A surface-to-air missile (SAM), or ground-to-air missile, is a missile designed to be launched from the ground to destroy aircraft or other missiles. It is one type of antiaircraft system; in modern armed forces, missiles have replaced most other forms of dedicated antiaircraft weapons, with anti-aircraft guns pushed into specialized roles.

Anti-aircraft warfare combat operations and doctrine aimed at defeating enemy aerial forces; all measures designed to nullify or reduce the effectiveness of hostile air action

Anti-aircraft warfare or counter-air defence is defined by NATO as "all measures designed to nullify or reduce the effectiveness of hostile air action". They include surface based, subsurface, and air-based weapon systems, associated sensor systems, command and control arrangements and passive measures. It may be used to protect naval, ground, and air forces in any location. However, for most countries the main effort has tended to be 'homeland defence'. NATO refers to airborne air defence as counter-air and naval air defence as anti-aircraft warfare. Missile defence is an extension of air defence as are initiatives to adapt air defence to the task of intercepting any projectile in flight.

Gameplay

This game has few commands to learn in order to operate the aircraft. There is no digitized sound, just tinny beeps that indicate actions such as weapons firing. The player handles control of the aircraft by joystick, keyboard, or keypad. The player uses the joystick or keypad to direct the jet’s flight; the keyboard allows the player to input other control commands. The game possesses four basic screens, each offering different aspects of the jet's flight. One screen allows the player to view the aircraft functions screen. The main display presents a real-time view of the player's Thud and the geography of the area over which the plane is flying, as well as weapons and firing information. The plane has an automatic weapons cursor, the shape of which determines the weapon in use. The Engine Function Panel can appear below the real-time graphics display, and presents factors such as the engine and nozzle temperatures and fuel levels on gauges. Other data includes the plane's throttle, an afterburner indicator, the elapsed time of the mission, a radar-lock warning, and a graphic display of the Thud and the weapons remaining aboard. Also available is a screen that shows where SAM installations are located and a map screen. [1]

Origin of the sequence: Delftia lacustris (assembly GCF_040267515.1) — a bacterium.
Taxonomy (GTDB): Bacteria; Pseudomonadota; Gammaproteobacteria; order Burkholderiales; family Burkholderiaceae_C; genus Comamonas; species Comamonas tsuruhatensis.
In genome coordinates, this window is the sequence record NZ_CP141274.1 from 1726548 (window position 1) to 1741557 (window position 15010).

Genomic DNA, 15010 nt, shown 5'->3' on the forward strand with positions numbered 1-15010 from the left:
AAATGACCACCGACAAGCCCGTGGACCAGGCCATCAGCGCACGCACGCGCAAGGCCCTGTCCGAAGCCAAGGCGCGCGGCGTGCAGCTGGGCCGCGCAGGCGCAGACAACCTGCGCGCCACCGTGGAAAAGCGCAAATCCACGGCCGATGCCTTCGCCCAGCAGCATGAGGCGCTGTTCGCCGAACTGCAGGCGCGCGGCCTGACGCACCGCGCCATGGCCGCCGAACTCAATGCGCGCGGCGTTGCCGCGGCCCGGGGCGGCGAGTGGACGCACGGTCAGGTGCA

Reception

The game was reviewed in 1989 in Dragon #151 by Hartley, Patricia, and Kirk Lesser in "The Role of Computers" column. The reviewers gave the game 3 out of 5 stars. [1] A 1992 Computer Gaming World survey of wargames with modern settings gave the game two stars out of five. [2]

<i>Dragon</i> (magazine) magazine

Dragon is one of the two official magazines for source material for the Dungeons & Dragons role-playing game and associated products; Dungeon is the other.

<i>Computer Gaming World</i> American video game magazine

Computer Gaming World (CGW) was an American computer game magazine published between 1981 and 2006.

See also

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References

  1. 1 2 3 Lesser, Hartley; Lesser, Patricia; Lesser, Kirk (November 1989). "The Role of Computers". Dragon (151): 52–56.
  2. Brooks, M. Evan (June 1992). "The Modern Games: 1950 - 2000". Computer Gaming World. p. 120. Retrieved 24 November 2013.